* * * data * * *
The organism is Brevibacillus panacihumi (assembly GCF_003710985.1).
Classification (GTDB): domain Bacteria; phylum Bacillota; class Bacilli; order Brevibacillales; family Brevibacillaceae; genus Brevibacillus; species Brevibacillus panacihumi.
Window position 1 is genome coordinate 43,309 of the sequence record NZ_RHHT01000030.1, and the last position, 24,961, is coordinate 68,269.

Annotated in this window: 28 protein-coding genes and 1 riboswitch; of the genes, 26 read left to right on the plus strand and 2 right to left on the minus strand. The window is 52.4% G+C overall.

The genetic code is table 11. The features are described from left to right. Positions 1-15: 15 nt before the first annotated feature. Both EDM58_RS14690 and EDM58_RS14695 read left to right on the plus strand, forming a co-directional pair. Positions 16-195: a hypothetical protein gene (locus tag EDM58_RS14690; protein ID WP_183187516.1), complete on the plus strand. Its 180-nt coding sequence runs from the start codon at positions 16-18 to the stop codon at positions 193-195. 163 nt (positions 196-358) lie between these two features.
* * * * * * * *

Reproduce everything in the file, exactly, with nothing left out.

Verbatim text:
The organism is Brevibacillus panacihumi (assembly GCF_003710985.1).
Classification (GTDB): domain Bacteria; phylum Bacillota; class Bacilli; order Brevibacillales; family Brevibacillaceae; genus Brevibacillus; species Brevibacillus panacihumi.
Window position 1 is genome coordinate 43,309 of the sequence record NZ_RHHT01000030.1, and the last position, 24,961, is coordinate 68,269.

Annotated in this window: 28 protein-coding genes and 1 riboswitch; of the genes, 26 read left to right on the plus strand and 2 right to left on the minus strand. The window is 52.4% G+C overall.

The genetic code is table 11. The features are described from left to right. Positions 1-15: 15 nt before the first annotated feature. Both EDM58_RS14690 and EDM58_RS14695 read left to right on the plus strand, forming a co-directional pair. Positions 16-195: a hypothetical protein gene (locus tag EDM58_RS14690; protein ID WP_183187516.1), complete on the plus strand. Its 180-nt coding sequence runs from the start codon at positions 16-18 to the stop codon at positions 193-195. 163 nt (positions 196-358) lie between these two features.